Top 10 Takeaways from RBC’s Virtual FI Conference

By Gerard S. Cassidy
Published March 24, 2020 | 4 min read

Because of ongoing market volatility and the escalating COVID-19 situation, RBC Capital Markets held its annual Financial Institutions conference virtually. The online gathering saw investors and corporates from around the world join remotely with RBCCM experts sharing insights across several growing and fast-changing economic trends.

Not surprisingly, COVID-19 and its impact on markets worldwide was a topic on everyones’ minds. It was this unchartered territory that Dave McKay, CEO and President of RBC, addressed in his keynote.

Here, Gerard Cassidy, Managing Director, Head of U.S. Bank Equity Strategy and Large Cap Bank Analyst, lays out the ten key takeaways from the conference and what they mean for the year ahead.

1)

Mortgage demand booms but caution is advisable

With the 10 Year Treasury Bond now yielding less than 100 basis points as a result of COVID-19, there has been a major impact on the mortgage business with a substantial increase in both applications and refinancing. Spreads are widening while volumes will remain high for the rest of the year.

2)

U.S. Bank growth to be forecast conservatively

The overall health of the regional U.S. banks continues to be sound but concerns have arisen due to the economic consequences arising from the containment strategies regarding COVID-19 and lower commodities prices. Bank management teams are not expected to stretch for growth in the current environment and will price loans appropriately for risk, even with a competitive market that remains intense.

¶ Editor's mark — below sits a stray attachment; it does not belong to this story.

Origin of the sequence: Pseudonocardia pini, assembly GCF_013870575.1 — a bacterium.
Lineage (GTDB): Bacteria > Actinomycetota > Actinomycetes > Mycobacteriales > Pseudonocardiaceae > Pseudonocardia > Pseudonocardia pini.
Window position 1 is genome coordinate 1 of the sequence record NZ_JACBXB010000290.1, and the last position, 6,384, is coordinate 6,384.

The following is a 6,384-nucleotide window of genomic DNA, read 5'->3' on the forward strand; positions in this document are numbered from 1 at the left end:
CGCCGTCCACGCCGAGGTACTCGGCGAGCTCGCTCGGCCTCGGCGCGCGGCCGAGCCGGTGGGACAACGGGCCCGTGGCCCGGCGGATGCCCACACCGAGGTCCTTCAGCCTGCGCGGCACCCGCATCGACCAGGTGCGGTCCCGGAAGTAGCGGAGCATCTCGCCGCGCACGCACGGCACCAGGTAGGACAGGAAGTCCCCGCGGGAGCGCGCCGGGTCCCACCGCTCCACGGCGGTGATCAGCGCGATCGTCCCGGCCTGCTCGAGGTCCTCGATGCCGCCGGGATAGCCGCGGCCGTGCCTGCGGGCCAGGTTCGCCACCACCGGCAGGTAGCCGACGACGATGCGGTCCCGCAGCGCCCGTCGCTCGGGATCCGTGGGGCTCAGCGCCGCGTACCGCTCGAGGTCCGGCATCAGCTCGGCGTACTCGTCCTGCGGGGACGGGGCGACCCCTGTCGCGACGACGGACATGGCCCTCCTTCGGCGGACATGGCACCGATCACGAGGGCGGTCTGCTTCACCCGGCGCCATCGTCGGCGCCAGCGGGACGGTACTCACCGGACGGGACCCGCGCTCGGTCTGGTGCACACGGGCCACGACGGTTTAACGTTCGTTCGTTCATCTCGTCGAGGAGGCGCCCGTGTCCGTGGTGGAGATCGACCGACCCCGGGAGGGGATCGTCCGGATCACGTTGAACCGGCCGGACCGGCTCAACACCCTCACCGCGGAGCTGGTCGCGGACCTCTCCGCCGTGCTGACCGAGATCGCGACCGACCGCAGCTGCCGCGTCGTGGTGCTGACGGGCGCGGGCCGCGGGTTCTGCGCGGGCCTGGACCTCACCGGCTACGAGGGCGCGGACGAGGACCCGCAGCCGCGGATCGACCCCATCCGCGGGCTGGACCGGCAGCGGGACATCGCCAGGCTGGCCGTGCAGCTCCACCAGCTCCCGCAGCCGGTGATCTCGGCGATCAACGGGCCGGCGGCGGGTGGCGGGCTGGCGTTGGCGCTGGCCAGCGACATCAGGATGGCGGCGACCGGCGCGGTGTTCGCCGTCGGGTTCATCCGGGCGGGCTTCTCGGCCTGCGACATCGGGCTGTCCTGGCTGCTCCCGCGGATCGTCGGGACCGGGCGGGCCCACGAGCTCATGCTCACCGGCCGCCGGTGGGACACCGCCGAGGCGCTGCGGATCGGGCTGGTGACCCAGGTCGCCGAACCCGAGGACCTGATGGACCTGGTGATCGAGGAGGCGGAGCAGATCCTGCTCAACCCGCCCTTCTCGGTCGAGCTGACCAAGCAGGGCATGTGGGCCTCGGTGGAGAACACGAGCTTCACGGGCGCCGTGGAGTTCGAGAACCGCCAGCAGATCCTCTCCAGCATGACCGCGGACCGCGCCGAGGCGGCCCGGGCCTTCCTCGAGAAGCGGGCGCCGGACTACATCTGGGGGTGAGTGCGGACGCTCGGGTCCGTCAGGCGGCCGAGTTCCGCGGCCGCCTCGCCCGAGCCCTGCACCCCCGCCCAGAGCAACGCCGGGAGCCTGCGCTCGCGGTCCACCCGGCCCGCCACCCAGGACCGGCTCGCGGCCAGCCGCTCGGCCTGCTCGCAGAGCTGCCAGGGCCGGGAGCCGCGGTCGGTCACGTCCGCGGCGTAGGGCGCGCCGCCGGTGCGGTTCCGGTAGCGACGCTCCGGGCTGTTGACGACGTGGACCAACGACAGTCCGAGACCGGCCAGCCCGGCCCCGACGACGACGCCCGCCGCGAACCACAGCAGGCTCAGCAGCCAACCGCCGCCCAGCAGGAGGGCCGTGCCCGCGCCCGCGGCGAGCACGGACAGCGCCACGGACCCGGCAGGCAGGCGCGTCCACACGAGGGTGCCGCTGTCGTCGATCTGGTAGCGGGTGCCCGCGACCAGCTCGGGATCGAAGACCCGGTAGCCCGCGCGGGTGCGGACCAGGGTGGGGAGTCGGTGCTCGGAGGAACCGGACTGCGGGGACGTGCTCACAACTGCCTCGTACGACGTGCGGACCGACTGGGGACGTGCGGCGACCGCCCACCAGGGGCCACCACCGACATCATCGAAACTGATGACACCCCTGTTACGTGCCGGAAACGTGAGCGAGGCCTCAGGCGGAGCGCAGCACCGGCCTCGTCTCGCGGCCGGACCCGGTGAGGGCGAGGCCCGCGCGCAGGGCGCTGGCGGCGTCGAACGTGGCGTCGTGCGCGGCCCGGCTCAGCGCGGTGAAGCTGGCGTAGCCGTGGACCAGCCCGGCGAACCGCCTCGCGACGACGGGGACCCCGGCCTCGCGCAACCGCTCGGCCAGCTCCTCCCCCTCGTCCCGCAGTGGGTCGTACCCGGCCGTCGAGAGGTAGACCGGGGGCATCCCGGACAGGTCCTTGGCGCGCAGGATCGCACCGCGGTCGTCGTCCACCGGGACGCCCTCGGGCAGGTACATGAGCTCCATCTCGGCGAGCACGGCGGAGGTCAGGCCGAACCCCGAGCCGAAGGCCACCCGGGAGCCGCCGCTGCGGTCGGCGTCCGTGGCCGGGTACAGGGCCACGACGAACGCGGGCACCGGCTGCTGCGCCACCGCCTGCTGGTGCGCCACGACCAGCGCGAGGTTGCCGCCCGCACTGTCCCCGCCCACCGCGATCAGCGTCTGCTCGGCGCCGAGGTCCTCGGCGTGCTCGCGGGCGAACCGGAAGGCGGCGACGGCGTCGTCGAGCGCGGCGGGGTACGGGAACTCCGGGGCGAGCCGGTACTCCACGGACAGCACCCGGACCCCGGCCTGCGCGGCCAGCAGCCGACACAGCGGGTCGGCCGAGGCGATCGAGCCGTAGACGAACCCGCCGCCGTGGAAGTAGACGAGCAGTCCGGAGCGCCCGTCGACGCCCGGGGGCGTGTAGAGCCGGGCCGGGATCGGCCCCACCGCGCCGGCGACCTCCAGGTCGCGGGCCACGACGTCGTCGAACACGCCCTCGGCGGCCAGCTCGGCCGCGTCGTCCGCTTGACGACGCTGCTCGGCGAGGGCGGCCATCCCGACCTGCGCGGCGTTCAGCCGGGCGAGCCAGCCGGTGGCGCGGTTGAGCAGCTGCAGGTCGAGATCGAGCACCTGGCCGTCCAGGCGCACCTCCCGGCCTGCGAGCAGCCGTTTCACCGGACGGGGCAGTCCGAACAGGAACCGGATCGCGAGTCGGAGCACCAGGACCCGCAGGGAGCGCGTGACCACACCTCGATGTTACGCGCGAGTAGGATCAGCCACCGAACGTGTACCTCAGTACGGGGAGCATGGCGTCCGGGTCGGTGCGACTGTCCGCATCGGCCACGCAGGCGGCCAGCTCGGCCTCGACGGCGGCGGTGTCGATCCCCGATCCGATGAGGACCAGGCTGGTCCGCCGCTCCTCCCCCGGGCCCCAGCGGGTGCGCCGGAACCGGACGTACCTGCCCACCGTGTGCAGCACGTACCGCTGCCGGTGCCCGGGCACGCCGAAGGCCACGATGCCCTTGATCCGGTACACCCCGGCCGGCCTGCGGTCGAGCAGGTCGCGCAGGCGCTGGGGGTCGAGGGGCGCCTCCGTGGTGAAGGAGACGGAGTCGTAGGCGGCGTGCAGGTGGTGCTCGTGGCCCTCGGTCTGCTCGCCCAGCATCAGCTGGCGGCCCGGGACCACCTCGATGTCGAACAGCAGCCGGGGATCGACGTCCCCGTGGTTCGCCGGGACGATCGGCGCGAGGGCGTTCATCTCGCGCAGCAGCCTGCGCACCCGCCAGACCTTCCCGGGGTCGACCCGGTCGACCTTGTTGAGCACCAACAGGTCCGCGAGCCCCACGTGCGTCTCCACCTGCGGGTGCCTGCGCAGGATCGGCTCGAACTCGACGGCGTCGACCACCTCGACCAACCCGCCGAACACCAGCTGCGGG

3)

Interest rate swaps offer an asymmetric risk

Interest rate swaps are not advisable at the moment because hedging net interest margins (NIMs) with derivatives is an asymmetric risk. If banks put on swaps, the benefit if rates go negative is plus or minus 50 bps. But if rates flip and go the other way, then banks could be underwater on their swap positions for a long time.

4)

An appeal to the regulators to help ease client burdens

Bank CEOs are appealing to the regulators to support them in helping clients who face short-term problems arising from the COVID-19. The regulators appear receptive to giving some relief in the handling of TDRs (Troubled Debt Restructure).

5)

Low rates could stimulate bank M&A

Regional and small bank M&A could be an attractive proposition in the current environment. There is consensus that the recent sharp selloff in the market is overdone and, in particular, that current bank stock valuations are very attractive. Banks also indicate that they would consider M&A opportunities as the current low rate environment is likely to hurt smaller community banks and drive more potential sellers disproportionately.

6)

Banks are well positioned to handle economic and market disruptions

The economic and market consequences from the implementation of the containment strategies for COVID-19 coronavirus will be significant. The banking industry with its strong capital and liquidity levels is in much better position to handle these disruptions as compared to their position in 2007. The sector is expected to suffer a loss in earnings (driven by customer liquidity issues) but it is not expected lead to a balance sheet event (driven by enormous credit losses).